Venezuelan President Hugo Chavez easily swept to victory yesterday, beating challenger Henrique Capriles by 9 points in an election that will give him six more years to taunt Washington with his anti-United States rhetoric while Venezuelan oil continues to flow to the oil-hungry U.S.
There were lusty celebrations in the streets by Chavez supporters, gleeful that they will have another term under the leadership of the charismatic but polarizing leader who first rose to power in 1999 and who has used the nation’s oil riches to provide free health clinics, government housing and generous pensions to the poor. Chavez, who survived a bout with pelvic cancer over the past year, vowed that he would be a better president during his next term.
“Today we start a new cycle of government, in which we must respond with greater efficacy and efficiency to the needs of our people,” he said. “I promise you I’ll be a better president.”
According to Reuters, Chavez trumpeted the seemingly smooth democratic process by which the country voted yesterday. The Socialist leader has been accused by his opponents of using strong-arm tactics to intimidate voters into casting a ballot for him.
“This has been the perfect battle, a democratic battle,” Chavez said late on Sunday, speaking from the balcony of the palace, where he held up a replica of the sword of independence hero Simon Bolivar—never letting pass a chance for dramatic gestures.
“Venezuela will continue along the path of democratic and Bolivarian socialism of the 21st century,” he said.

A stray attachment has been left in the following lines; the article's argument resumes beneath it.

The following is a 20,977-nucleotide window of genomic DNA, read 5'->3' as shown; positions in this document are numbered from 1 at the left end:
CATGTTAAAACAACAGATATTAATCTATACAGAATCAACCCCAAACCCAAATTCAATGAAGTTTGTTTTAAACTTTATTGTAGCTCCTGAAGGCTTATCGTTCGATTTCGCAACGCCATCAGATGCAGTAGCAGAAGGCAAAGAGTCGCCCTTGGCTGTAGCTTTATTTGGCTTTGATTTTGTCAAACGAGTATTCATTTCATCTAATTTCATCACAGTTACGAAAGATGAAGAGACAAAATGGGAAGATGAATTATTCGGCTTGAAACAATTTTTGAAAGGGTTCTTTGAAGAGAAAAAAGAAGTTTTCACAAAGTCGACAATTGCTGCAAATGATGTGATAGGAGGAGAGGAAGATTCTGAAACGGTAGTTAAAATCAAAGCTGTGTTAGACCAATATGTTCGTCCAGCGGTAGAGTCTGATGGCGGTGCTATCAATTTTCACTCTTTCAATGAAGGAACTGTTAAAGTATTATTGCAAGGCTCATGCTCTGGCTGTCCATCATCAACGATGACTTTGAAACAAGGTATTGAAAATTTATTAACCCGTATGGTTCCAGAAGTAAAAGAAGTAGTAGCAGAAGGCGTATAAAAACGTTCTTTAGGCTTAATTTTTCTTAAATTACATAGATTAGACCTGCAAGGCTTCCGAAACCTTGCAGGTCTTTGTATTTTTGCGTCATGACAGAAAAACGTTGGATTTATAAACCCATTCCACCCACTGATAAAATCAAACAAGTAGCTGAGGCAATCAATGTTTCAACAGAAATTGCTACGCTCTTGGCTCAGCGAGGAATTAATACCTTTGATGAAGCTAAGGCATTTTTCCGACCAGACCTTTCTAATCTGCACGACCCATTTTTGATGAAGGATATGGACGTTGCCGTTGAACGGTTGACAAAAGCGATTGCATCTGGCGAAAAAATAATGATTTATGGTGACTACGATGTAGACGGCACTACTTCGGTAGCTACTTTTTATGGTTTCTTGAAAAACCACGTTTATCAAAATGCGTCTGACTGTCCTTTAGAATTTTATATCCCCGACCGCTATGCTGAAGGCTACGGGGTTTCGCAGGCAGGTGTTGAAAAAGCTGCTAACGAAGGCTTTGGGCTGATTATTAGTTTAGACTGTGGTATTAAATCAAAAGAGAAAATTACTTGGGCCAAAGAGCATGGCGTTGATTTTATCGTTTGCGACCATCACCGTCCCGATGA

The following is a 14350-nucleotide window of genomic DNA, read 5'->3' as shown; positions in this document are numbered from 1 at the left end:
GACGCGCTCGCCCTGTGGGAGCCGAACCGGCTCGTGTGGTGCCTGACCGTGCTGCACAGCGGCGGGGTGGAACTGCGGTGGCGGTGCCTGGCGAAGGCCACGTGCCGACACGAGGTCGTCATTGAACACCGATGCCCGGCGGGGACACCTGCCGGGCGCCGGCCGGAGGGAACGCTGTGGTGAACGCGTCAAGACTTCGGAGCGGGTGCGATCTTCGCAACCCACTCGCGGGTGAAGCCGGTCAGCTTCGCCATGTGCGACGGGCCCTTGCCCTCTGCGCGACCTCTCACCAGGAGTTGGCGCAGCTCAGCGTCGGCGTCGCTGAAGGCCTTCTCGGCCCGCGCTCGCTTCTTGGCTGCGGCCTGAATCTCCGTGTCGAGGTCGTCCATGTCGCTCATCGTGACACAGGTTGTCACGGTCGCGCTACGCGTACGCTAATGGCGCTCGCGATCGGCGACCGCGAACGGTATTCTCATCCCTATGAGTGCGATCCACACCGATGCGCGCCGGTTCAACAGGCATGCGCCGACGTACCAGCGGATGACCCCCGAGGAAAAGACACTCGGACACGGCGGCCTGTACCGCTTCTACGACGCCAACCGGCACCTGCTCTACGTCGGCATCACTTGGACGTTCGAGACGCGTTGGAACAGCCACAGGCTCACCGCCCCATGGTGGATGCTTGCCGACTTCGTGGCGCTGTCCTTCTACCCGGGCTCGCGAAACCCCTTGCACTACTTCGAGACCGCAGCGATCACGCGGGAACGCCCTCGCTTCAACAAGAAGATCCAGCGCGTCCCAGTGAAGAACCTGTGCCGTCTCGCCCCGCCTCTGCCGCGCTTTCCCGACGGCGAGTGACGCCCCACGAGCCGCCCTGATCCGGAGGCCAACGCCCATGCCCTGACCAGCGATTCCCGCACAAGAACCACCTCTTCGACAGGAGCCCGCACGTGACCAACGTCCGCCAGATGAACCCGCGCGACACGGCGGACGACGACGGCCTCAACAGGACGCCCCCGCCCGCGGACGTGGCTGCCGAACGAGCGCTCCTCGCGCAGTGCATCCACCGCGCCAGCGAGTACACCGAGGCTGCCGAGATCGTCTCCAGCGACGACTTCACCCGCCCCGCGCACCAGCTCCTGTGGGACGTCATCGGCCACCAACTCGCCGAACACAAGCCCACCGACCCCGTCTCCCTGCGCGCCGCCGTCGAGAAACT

Chavez won 54.4 percent of the vote, compared to 45 percent for Capriles.
While the Chavez regime accused Capriles of running a U.S. style marketing campaign for president, Capriles tried to use crime to attack Chavez, saying the country’s high murder rate—50 homicides per 100,000 inhabitants in 2011—was evidence of the president’s poor handling of the country’s crime wave. As if to illustrate his point, violence broke out last weekend at an opposition rally planned in Barinas, Chavez’s home state. When the road was blocked by government supporters, three men got out of their car’s to get through, but they were fired on by gunmen inside the van. The three of them died from their wounds.
According to Reuters, turnout was a record 80 percent of registered voters, which offered a major boost to Chavez’s democratic credentials despite the accusations of dictator-like voter intimidation.
“He will keep protecting the poor, the defenseless and the old,” teacher Gladys Montijo, 54, weeping with joy, said at a rally of Chavez supporters.
Housewife Teresa Perez, 51, a Capriles supporter, said, “We are all hurt and sad but not disappointed. It was an incredible campaign. Now I don’t know what’s going to happen with Chavez in power for six more years.”
This election was being closely watched by the rest of the world because of Venezuela’s oil supply. Venezuela has overtaken Saudi Arabia to become the world’s number one source of proven oil reserves—with 10 percent more oil than Saudi Arabia and 18 percent of the world’s total. According to a report by the Guardian, Venezuela’s reserves would last another 100 years at the nation’s current levels of productions.
Chavez’s supporters, perhaps as a way to discredit Capriles in the eyes of voters, accused Capriles of being a “stalking horse” candidate for the interests of the U.S. because he pledged to tear up the agreements that Chavez has cut with China and Russia to send much of Venezuela’s massive oil supply to these nations. Chavez has been intent on trying to wean Venezuela off a reliance on American dollars by doubling the crude exports to Asia. He even has plans to build a pipeline through Colombia to the Pacific Ocean to make it easier and cheaper to transport the oil to China and Asian markets.
“I gave it my all and I’m proud of what we built,” a subdued Capriles told supporters at his campaign headquarters. “I will continue to work for Venezuela.”